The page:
Originally posted by Taoman
Things don't fall through other things because they are levitating on an electrostatic field! I am not kidding! When you sit on a chair, you are not really touching it. You see, every atom is surrounded by a shell of electrons. This electron cloud presents a rather negative face to the world. Remember that like charges repel each other. When two atoms approac try. It's all about the electrons!
I have been biting my tongue every time I read Buddhist threads and posts on here lately. My main problem is that I don't seem to speak the language of today's Buddhists. I am hesitant to respond because I'm not even sure what the posts are actually saying
But this thread brings it into my realm of interest. I am far from an expert on physics. But it doesn't take an expert to see that this paragraph is misleading.
Things don't fall through other things because they are levitating on an electrostatic field!Levitate
is the wrong word. The definition is
to rise or float in or as if in the air especially in seeming defiance of gravitation (my emphasis)
This is obviously not what is happening when I sit down on a chair. The chair surface compresses under my weight (or at least it does if it's a comfortable chair 🙂), due to the force he left out - there is no 'seeming defiance of gravitation'.
You see, every atom is surrounded by a shell of electrons.
Oops...he should say 'every atomic nucleus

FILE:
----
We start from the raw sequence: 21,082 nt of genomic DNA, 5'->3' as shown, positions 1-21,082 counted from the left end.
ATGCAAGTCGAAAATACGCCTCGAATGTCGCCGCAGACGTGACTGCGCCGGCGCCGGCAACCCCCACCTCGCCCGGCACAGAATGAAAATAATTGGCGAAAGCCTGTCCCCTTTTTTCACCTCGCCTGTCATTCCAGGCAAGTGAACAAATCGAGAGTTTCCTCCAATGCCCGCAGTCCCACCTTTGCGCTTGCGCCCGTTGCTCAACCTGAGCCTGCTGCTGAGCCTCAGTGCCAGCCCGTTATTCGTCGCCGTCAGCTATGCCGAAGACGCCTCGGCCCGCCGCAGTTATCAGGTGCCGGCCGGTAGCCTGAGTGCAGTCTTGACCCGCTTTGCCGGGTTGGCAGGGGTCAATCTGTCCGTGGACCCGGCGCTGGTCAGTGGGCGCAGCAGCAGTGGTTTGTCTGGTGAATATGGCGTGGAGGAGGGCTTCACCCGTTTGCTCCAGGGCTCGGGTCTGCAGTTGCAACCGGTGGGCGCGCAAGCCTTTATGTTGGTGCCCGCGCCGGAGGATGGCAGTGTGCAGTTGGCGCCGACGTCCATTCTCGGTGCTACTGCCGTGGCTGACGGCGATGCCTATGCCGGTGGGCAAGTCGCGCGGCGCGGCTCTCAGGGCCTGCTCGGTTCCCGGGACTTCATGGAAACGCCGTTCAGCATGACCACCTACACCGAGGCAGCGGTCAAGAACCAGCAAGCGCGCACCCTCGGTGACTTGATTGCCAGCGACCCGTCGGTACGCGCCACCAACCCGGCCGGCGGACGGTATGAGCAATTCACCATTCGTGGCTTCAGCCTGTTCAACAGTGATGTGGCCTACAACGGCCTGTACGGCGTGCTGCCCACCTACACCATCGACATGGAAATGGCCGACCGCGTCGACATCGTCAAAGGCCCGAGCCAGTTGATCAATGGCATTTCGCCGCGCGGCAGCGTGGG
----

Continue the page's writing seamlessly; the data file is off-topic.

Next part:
is surrounded by a shell of at least one electron'. This is probably an honest mistake, but definitely should be corrected so as not to give a learner the wrong idea.
When two atoms approach each other, their electron shells push back at each other, despite the fact that each atom's net charge is 0.
I'm going to be nice and call this too simplistic. None of us, our clothes, or our chairs are made up of mere atoms. They're made up of molecules. And when we consider things in light of molecules, we find that they have distinct polarities and are not always repulsive. One obvious example is a water molecule: http://www.biology.arizona.edu/biochemistry/tutorials/chemistry/page3.html. The hydrogen bonding between water molecules is responsible for many of the unique properties of water.
Once both atoms' outer shells are full due to this electron sharing, they go back to their usual repulsive behavior.
Once again, the water polarity example shows that this is false. The positive polarities of water are at the hydrogen atoms, which have their only electron shared.